SERVING THE COMMUNITY: Paramedic Joseph Pirkel
A graduate of Goose Creek High School in 2006, who also attended Summerville High, Paramedic Joseph Pirkel, 25, knew during his high school years that he liked serving he community.
Beginning as an Explorer with the fire department, after high school he went into fire service with the Summerville Fire Department.
“They gave us First Responder training and I took EMT Basic on my own and I liked the medical side so much,” he explains, “I transitioned over to EMS.”
He has been with DCEMS for four years.
He is trained in basic firefighting and has all his engineer’s certifications as well. But the majority of calls at SFD, he says, were medical and while working with EMS he saw what they do so he started working with them part time.
“I really enjoyed it,” he says, “it is a really good feeling to help someone…all the abilities we have as paramedics to do life saving interventions.”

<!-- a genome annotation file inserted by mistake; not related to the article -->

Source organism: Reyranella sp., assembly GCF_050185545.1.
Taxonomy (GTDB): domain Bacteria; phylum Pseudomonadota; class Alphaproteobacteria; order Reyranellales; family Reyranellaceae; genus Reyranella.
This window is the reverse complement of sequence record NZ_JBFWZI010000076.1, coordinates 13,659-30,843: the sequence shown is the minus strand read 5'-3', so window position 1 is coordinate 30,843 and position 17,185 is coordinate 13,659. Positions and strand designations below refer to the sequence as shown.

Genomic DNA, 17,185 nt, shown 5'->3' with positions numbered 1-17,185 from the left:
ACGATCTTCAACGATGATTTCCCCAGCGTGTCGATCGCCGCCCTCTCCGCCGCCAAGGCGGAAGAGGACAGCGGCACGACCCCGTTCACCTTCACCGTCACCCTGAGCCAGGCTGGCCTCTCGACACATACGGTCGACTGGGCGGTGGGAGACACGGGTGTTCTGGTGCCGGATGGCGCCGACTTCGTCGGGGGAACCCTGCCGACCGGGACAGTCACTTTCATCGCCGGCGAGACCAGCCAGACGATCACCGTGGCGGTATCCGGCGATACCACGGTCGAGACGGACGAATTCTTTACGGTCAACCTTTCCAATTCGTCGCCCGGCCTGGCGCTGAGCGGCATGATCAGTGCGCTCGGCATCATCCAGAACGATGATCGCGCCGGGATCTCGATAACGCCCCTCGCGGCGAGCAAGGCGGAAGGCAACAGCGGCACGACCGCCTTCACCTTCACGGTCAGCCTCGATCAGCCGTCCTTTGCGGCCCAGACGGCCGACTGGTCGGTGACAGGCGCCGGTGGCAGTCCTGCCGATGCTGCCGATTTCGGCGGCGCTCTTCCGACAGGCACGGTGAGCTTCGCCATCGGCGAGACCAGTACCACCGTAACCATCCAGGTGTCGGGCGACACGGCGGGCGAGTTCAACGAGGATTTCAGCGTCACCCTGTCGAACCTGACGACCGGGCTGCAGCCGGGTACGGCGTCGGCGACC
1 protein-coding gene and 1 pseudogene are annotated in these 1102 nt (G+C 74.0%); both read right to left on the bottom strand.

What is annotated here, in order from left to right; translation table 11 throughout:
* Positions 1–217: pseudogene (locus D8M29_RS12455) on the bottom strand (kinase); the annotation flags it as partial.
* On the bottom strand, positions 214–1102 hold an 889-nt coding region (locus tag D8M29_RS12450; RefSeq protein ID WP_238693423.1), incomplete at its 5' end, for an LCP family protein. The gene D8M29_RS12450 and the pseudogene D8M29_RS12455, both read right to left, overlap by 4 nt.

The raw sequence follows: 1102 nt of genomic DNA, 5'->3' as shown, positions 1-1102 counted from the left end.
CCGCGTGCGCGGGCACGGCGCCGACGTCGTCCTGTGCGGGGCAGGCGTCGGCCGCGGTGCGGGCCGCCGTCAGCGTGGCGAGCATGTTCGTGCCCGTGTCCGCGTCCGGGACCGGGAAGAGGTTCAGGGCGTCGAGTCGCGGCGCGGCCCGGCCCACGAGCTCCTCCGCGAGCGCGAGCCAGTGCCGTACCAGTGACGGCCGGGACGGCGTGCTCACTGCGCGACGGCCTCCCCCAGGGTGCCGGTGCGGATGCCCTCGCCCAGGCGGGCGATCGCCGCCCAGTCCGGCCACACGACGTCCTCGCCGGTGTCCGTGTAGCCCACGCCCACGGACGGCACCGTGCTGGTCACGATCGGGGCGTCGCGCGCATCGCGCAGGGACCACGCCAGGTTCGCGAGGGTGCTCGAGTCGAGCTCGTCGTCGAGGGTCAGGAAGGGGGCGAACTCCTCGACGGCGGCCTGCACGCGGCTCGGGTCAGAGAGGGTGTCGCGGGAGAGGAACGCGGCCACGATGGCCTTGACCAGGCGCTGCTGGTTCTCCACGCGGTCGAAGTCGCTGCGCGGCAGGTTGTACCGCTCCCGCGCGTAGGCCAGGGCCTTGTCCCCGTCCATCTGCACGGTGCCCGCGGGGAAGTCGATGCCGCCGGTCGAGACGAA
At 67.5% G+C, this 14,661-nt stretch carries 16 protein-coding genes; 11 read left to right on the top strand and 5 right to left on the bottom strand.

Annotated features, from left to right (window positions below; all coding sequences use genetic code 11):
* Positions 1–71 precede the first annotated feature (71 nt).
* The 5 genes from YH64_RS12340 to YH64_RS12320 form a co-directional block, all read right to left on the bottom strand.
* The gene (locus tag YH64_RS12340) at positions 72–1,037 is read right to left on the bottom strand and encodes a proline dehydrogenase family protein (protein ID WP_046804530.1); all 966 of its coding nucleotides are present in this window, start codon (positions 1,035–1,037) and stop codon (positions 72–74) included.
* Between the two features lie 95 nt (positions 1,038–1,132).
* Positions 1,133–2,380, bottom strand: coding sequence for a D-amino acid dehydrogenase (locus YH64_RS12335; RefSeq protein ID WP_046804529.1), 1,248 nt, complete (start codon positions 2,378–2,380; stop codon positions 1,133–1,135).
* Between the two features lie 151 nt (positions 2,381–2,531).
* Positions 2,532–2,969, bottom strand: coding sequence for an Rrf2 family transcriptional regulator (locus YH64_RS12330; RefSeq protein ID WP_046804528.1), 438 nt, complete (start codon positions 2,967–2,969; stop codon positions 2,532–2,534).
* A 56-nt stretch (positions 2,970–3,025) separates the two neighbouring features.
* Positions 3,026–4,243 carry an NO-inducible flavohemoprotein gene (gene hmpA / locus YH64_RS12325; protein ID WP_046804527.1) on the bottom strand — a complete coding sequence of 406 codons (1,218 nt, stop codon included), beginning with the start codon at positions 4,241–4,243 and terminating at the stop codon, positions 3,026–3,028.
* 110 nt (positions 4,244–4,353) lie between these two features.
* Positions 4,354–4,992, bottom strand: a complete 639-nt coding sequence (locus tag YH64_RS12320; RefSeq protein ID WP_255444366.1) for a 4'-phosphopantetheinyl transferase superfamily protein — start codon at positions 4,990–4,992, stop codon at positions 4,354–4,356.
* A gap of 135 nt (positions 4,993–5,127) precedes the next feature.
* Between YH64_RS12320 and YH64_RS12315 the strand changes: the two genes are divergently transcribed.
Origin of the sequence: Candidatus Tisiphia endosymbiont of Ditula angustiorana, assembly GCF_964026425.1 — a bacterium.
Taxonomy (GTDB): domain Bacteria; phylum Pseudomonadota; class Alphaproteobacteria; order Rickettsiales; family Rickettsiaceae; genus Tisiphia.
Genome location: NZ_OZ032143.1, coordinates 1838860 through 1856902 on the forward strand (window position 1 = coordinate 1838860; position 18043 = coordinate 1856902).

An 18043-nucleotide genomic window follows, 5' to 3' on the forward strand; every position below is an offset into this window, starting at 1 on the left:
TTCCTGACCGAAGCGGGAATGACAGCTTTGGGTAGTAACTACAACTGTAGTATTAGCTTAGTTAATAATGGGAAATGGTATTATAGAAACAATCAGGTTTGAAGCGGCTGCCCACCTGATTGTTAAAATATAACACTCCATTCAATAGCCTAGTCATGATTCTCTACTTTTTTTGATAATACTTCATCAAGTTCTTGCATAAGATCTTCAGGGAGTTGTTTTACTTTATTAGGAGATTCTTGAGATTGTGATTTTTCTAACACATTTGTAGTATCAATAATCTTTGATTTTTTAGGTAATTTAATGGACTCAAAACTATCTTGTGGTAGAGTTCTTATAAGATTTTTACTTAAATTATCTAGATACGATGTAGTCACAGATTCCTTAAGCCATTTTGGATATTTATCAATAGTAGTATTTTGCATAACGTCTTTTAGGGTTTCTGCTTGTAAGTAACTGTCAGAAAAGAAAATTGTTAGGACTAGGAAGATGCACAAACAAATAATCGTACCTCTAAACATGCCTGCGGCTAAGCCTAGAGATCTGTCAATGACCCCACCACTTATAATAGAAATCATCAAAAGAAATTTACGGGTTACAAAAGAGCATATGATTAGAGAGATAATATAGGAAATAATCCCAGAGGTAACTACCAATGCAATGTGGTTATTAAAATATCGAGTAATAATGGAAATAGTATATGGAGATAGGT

But he says, “we see a lot of bad things – people who are hurt, ill, especially kids…we try not to let it get to us but pediatric deaths are really tough.”
However, “bringing someone back….”
“We had a pediatric case – two years ago – an arrest [cardiac] we brought the child back and that child is still okay today!”
Pirkel is married to Callie who is a deputy with the Dorchester County Sheriff’s Office. They have two dogs – Charlie and Quincy – who are rescue dogs.
It’s tough though. “She works 12-hour shifts and I work 24/48 shifts – 24 hours on and 48 hours off – but we try and make the time to be with each other,” he says.
When he finds spare time he loves to play Alternate Frisbee – a Frisbee/football combo using a Frisbee instead of a football. He likes mountain biking and enjoys the trails at the Naval Weapons Station, Lake Moultrie and the county park.
He also enjoys boating on Lake Moultrie.
“But,” he says, “work takes a lot of time – one-third of my life.”
Part of that work is his position as coordinator/team leader of the Special Operations Team. This team provides paramedic/medical coverage for fires, Haz-Mat situations, rescues – it uses an ambulance utility truck that only carries equipment, not patients. They have extra training – they train monthly – to go into certain scenes such as low-lying entrapment, confined space rescue and rescues requiring ropes and cots, etc., to provide medical coverage.